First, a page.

Illinois Lawmakers Propose Marijuana Legalization to Fix State’s Budget


A pair of Illinois state lawmakers introduced legislation last month that would legalize recreational marijuana; a move they claim would help the state deal with its budget deficit.

In an effort to deal with their state’s budget crisis, two Illinois lawmakers last month introduced identical bills — one in the Senate and one in the House – that would legalize and regulate adult use marijuana.

Rep. Kelly Cassidy (D-Chicago) and Sen. Heather Steans each proposed legislation that would legalize the possession, purchase and cultivation of cannabis for adults aged 21 and older. The Marijuana Policy Project estimates that legalizing marijuana would generate between $349 million to $699 million per year in new tax revenue for Illinois.

“We’re talking about all sorts of ways of raising revenue,” said Cassidy. “We might as well be talking about this, too.”

Cassidy and Stearns have said they expect an uphill battle with fellow lawmakers, and plan to not move forward with the legislation in the current session. Instead they’ll spend the spring talking with lawmakers, interest groups, and the public, to build support.

A poll published just last week by Paul Simon Public Policy Institute at Southern Illinois University Carbondale found that nearly 70 percent of Illinoisans support legalizing and regulating marijuana for recreational use. Support for legalization has increased nationwide.

If Illinois were to legalize recreational marijuana, it would become the ninth U.S. state to do so. It would be the first, however, to legalize marijuana by way of lawmaker approval. All other states passed measures via voter ballot initiative.

Colorado, the very first state with an operational recreational program after voters approved an initiative in 2012, brought in $200 million in tax revenue from marijuana sales last year. Revenue is being used to help fund college scholarships, assist the homeless community, and curb school bullying. Washington state is currently generating nearly $1 million in marijuana taxes daily.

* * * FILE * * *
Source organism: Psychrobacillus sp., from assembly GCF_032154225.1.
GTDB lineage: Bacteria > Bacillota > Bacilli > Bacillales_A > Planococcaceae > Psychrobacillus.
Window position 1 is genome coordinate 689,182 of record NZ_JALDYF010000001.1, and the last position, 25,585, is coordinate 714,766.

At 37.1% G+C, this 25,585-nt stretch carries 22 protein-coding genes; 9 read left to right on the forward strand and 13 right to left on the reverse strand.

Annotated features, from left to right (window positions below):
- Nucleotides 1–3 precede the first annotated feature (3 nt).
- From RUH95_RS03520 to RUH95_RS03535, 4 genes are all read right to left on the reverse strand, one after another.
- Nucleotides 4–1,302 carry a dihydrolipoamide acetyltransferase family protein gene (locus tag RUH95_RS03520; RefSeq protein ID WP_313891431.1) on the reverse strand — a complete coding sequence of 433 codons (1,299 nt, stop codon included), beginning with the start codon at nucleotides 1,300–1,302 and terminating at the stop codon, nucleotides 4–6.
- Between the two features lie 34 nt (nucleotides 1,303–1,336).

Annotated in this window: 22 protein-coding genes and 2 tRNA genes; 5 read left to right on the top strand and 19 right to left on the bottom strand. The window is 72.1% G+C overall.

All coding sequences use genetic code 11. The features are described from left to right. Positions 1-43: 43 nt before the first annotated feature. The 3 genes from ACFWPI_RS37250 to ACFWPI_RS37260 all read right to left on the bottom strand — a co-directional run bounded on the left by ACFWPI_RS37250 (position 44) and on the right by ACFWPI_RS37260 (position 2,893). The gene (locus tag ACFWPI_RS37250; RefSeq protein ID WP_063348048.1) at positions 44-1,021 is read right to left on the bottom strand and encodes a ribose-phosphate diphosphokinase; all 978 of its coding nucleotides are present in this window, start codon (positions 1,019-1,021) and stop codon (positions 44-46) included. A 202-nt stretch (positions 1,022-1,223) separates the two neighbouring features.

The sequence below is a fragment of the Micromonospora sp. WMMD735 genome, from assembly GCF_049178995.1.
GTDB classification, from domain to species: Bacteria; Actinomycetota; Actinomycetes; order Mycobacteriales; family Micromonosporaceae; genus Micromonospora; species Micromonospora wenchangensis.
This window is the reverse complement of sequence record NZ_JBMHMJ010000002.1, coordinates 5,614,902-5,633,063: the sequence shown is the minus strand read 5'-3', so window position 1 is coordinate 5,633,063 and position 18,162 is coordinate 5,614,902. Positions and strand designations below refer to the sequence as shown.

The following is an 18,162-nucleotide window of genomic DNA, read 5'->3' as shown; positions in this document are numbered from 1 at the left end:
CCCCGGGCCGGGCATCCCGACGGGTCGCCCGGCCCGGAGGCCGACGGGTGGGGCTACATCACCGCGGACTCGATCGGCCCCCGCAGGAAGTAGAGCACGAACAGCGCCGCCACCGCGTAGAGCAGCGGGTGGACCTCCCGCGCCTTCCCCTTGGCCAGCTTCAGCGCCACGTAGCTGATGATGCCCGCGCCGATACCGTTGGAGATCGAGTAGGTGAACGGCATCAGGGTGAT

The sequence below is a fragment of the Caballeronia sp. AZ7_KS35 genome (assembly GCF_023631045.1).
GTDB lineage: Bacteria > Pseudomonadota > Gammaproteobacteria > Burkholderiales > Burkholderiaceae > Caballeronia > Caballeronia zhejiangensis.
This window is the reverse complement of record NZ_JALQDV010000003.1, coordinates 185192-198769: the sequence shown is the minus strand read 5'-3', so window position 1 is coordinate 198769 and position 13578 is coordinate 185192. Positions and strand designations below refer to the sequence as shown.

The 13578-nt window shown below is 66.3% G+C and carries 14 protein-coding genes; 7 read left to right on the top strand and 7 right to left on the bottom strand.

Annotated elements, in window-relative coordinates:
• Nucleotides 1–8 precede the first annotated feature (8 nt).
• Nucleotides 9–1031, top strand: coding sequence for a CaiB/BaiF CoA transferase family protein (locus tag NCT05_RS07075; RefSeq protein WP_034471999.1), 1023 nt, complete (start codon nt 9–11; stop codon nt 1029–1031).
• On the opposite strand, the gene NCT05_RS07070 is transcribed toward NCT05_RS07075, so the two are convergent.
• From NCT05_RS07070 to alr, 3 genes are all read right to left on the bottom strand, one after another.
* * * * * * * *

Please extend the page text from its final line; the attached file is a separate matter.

State Rep. Lou Lang (D-Stokie), who was the lead sponsor of the state’s medical marijuana proposal that passed in 2013, said that he expects his state to legalize recreational marijuana at some point.

“I do think this might be in Illinois’ future,” said Lang, “I certainly support the idea of having a discussion.”

The bill proposed by Cassidy and Stearns would license and regulate businesses to grow, process, test and sell marijuana to adults. It calls for an excise tax of $50 per ounce at the wholesale level, plus an undetermined sales tax on retail sales.

Dan Linn of the Illinois chapter of cannabis-lobbying group NORML says that states with legal adult use cannabis have not seen an uptick in traffic fatalities. Plus, he argues, legalization and regulation help curtail the illegal market and are more effective for preventing underage use.

“There’s not a drug dealer in this country that asks for an ID when someone’s looking to buy drugs,” Linn said.

Central Illinois newspaper The Pantagraph this week published an editorial supporting the legalization bill, agreeing with its economic effects and claiming it would be beneficial for social and public health.

“Put simply, it’s time to examine our draconian cannabis laws, a holdover from the zero-tolerance ‘War on Drugs’ era that has contributed to overpopulated jails and prisons and numerous social problems that linger today,” it read.

Learn more about the current cannabis laws in Illinois and elsewhere throughout the U.S. by visiting our education page.[/vc_column_text][/vc_column][/vc_row]